Whistle While You Work: How the False Claims Act Amendments Protect Internal Whistleblowers

Sunday, January 15th, 2012 at 6:28 am by John T. Nicolaou

John T. Nicolaou, Whistle While You Work: How the False Claims Act Amendments Protect Internal Whistleblowers, 2011 Colum. Bus. L. Rev. 531.

Fraud on the federal Medicare and Medicaid programs is pervasive. Due to the complexity of federal billing protocols in the healthcare context, evidence of fraud is frequently hidden within an organization, “buried in mountains of paper or digital documents.” Because law enforcement officials will always be outsiders to organizations in which fraud is occurring, insiders who are willing to blow the whistle provide the most effective way for outsiders to learn that wrongdoing has occurred.  For instance, without the cooperation of inside whistleblowers, how could government investigators discover that an orthopedic center regularly claims reimbursements for the most expensive form of pre-operation visit, when in reality, the visits at issue took only five minutes or less? Likewise, how could investigators learn that a hospital fraudulently billed for hospitalization services for heart transplant patients who had no objective medical need for such treatments? These types of healthcare fraud require inside knowledge not only of the relevant paper trail, but also of the true medical condition of the patients or the actual services rendered that only an inside witness could have.

Given these challenges, the civil False Claims Act (hereafter referred to as “the False Claims Act,” “the Act,” or “the FCA”) is structured to prevent and detect fraud on federal healthcare programs and on the federal government generally. The False Claims Act forbids any person from knowingly making false or fraudulent claims on the public fisc. Actions under the sections forbidding fraud are often referred to as “FCA fraud claims.” Unlike other anti-fraud statutes, the FCA contains unique procedural devices that actively enlist private citizens with inside information in the fight against fraud. Under the current version of the Act, both private citizens, also known as “qui tam relators,” and the Attorney General of the United States may file civil actions on behalf of the federal government. If any case originally filed by a qui tam relator succeeds, the relator and the government split any recovery, which can include treble damages and civil penalties for each false claim.

But even with the monetary incentive of a contingent share of any recovery, potential whistleblowers often face a difficult choice between reporting their concerns to federal attorneys or keeping quiet. Most whistleblowers with inside information are also employees of the defendant, such that they often risk termination whenever they expose their employer to FCA fraud liability or otherwise undermine their employer’s efforts to defraud the government. To counteract these obstacles to whistleblowing, Congress added a retaliation provision when it revised the FCA in 1986. This provision holds defendant employers liable for any retaliation against a plaintiff employee “because of lawful acts done by the employee on behalf of the employee or others in furtherance of an action under” the FCA fraud provisions, including “investigation for, initiation of, testimony for, or assistance in an action filed or to be filed.” Courts frequently refer to the statutory prohibition of such forms of retaliation and actions thereunder as “the FCA retaliation provision” and “FCA retaliation claims,” respectively. This Note focuses on recent amendments to the retaliation provision.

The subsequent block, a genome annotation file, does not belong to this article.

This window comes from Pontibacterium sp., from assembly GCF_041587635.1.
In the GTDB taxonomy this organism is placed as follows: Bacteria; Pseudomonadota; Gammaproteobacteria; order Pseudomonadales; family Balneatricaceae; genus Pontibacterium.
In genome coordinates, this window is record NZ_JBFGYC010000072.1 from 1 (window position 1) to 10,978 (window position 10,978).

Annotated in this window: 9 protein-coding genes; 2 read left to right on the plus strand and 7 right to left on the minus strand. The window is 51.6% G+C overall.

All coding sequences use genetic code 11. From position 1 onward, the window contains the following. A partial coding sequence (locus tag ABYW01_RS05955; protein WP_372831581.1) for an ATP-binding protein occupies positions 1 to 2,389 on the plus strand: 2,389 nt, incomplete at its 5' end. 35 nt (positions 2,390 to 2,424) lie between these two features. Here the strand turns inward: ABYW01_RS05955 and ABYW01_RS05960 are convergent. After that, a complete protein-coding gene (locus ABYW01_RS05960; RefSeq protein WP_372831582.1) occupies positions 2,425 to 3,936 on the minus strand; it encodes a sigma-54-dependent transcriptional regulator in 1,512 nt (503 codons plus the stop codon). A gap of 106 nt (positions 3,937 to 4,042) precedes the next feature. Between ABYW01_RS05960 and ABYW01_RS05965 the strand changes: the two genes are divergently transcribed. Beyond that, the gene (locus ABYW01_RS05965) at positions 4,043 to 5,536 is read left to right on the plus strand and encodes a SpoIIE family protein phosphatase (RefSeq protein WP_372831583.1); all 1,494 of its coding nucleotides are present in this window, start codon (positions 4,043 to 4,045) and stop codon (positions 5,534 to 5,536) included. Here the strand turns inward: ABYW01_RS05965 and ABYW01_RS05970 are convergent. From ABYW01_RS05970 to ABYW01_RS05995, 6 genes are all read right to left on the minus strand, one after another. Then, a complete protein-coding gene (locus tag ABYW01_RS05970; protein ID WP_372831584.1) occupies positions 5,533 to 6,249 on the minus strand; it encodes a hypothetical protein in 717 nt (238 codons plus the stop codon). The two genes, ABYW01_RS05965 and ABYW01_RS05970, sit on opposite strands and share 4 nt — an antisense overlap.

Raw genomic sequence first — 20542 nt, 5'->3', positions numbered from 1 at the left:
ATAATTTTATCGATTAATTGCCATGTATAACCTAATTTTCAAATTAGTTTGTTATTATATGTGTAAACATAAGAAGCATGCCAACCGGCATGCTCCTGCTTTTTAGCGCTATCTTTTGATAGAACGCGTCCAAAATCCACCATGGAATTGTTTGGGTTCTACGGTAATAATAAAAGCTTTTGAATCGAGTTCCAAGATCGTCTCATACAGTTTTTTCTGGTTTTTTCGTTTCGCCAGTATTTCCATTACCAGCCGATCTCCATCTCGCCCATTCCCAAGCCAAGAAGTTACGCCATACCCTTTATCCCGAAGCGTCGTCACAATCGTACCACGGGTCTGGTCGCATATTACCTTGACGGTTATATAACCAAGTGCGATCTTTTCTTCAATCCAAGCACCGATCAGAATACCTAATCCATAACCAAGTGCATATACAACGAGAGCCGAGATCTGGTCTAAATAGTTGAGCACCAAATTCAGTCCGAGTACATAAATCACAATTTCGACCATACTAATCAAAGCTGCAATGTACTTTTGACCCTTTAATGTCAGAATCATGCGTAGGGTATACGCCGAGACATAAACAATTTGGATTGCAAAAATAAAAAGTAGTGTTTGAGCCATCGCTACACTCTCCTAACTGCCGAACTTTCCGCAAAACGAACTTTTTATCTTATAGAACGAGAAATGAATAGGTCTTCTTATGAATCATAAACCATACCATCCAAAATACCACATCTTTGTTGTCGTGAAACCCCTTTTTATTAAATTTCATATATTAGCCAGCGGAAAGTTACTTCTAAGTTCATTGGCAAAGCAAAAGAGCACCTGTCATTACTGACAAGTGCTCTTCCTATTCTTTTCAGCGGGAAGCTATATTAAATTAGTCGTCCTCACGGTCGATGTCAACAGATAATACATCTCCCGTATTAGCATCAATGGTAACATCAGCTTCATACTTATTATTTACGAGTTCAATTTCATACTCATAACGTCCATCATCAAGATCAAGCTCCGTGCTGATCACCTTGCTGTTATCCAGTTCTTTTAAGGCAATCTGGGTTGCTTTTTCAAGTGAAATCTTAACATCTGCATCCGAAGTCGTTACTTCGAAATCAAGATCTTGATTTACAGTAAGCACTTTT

While the 1986 retaliation provision improved the lot of many employees, it has largely failed to protect the employees most likely to possess relevant inside knowledge of fraudulent activity, namely, the internal compliance employees who monitor the propriety of company billing practices as part of their primary job duties.  Despite judicial willingness to include internal reports and investigations of fraud within the scope of protected activity under the broad language of the 1986 retaliation provision’s “in furtherance” clause, courts have relied on the provision’s legislative history to infer a rigorous employer notice requirement never mentioned in the statutory text. To prove their employer had notice of their protected activity under the 1986 provision, corporate compliance employees must show that they engaged in extraordinarily adversarial conduct that would have affirmatively rebutted the employer’s presumption that they were performing their regular job duties.  Under this onerous notice standard, some courts have denied corporate compliance employees protection under the statute, even when the defendant employers clearly retaliated against these employees because they reported concerns regarding potentially fraudulent and illegal billing practices.